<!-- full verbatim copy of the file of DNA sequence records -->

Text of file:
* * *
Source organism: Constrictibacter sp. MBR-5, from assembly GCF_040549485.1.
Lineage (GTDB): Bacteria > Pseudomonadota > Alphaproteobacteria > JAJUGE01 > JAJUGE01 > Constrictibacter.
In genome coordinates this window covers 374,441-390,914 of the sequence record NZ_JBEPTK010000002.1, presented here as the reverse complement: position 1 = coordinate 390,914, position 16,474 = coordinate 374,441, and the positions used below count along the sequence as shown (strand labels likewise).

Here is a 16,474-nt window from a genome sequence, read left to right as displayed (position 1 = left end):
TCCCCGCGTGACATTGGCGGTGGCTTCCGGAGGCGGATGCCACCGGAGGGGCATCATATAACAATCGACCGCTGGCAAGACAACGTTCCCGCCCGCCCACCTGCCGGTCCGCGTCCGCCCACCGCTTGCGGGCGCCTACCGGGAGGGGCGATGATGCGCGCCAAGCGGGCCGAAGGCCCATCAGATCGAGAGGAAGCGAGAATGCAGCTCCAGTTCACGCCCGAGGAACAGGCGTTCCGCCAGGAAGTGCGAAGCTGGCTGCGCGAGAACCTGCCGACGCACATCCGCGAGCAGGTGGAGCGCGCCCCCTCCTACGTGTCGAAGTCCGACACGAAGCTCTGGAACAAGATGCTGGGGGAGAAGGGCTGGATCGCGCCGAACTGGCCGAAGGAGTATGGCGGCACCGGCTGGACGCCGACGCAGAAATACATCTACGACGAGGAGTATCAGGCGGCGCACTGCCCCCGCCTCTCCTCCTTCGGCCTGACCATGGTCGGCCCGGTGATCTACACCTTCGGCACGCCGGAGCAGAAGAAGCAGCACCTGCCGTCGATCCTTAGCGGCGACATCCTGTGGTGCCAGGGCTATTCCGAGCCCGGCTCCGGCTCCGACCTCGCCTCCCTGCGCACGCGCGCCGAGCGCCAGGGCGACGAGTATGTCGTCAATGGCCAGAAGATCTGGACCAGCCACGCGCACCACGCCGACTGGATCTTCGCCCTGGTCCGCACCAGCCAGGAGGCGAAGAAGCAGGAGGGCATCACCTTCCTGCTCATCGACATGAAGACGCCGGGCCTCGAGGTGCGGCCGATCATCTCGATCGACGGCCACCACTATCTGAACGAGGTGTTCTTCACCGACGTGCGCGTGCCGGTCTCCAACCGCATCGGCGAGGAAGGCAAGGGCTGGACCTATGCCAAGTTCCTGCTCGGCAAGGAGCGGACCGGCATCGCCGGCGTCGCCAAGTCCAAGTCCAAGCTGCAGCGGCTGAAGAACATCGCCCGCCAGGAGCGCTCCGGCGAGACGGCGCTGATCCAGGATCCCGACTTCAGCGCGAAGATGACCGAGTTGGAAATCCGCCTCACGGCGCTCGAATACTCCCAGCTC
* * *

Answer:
Source organism: Constrictibacter sp. MBR-5, from assembly GCF_040549485.1.
Lineage (GTDB): Bacteria > Pseudomonadota > Alphaproteobacteria > JAJUGE01 > JAJUGE01 > Constrictibacter.
In genome coordinates this window covers 374,441-390,914 of the sequence record NZ_JBEPTK010000002.1, presented here as the reverse complement: position 1 = coordinate 390,914, position 16,474 = coordinate 374,441, and the positions used below count along the sequence as shown (strand labels likewise).

Here is a 16,474-nt window from a genome sequence, read left to right as displayed (position 1 = left end):
TCCCCGCGTGACATTGGCGGTGGCTTCCGGAGGCGGATGCCACCGGAGGGGCATCATATAACAATCGACCGCTGGCAAGACAACGTTCCCGCCCGCCCACCTGCCGGTCCGCGTCCGCCCACCGCTTGCGGGCGCCTACCGGGAGGGGCGATGATGCGCGCCAAGCGGGCCGAAGGCCCATCAGATCGAGAGGAAGCGAGAATGCAGCTCCAGTTCACGCCCGAGGAACAGGCGTTCCGCCAGGAAGTGCGAAGCTGGCTGCGCGAGAACCTGCCGACGCACATCCGCGAGCAGGTGGAGCGCGCCCCCTCCTACGTGTCGAAGTCCGACACGAAGCTCTGGAACAAGATGCTGGGGGAGAAGGGCTGGATCGCGCCGAACTGGCCGAAGGAGTATGGCGGCACCGGCTGGACGCCGACGCAGAAATACATCTACGACGAGGAGTATCAGGCGGCGCACTGCCCCCGCCTCTCCTCCTTCGGCCTGACCATGGTCGGCCCGGTGATCTACACCTTCGGCACGCCGGAGCAGAAGAAGCAGCACCTGCCGTCGATCCTTAGCGGCGACATCCTGTGGTGCCAGGGCTATTCCGAGCCCGGCTCCGGCTCCGACCTCGCCTCCCTGCGCACGCGCGCCGAGCGCCAGGGCGACGAGTATGTCGTCAATGGCCAGAAGATCTGGACCAGCCACGCGCACCACGCCGACTGGATCTTCGCCCTGGTCCGCACCAGCCAGGAGGCGAAGAAGCAGGAGGGCATCACCTTCCTGCTCATCGACATGAAGACGCCGGGCCTCGAGGTGCGGCCGATCATCTCGATCGACGGCCACCACTATCTGAACGAGGTGTTCTTCACCGACGTGCGCGTGCCGGTCTCCAACCGCATCGGCGAGGAAGGCAAGGGCTGGACCTATGCCAAGTTCCTGCTCGGCAAGGAGCGGACCGGCATCGCCGGCGTCGCCAAGTCCAAGTCCAAGCTGCAGCGGCTGAAGAACATCGCCCGCCAGGAGCGCTCCGGCGAGACGGCGCTGATCCAGGATCCCGACTTCAGCGCGAAGATGACCGAGTTGGAAATCCGCCTCACGGCGCTCGAATACTCCCAGCTC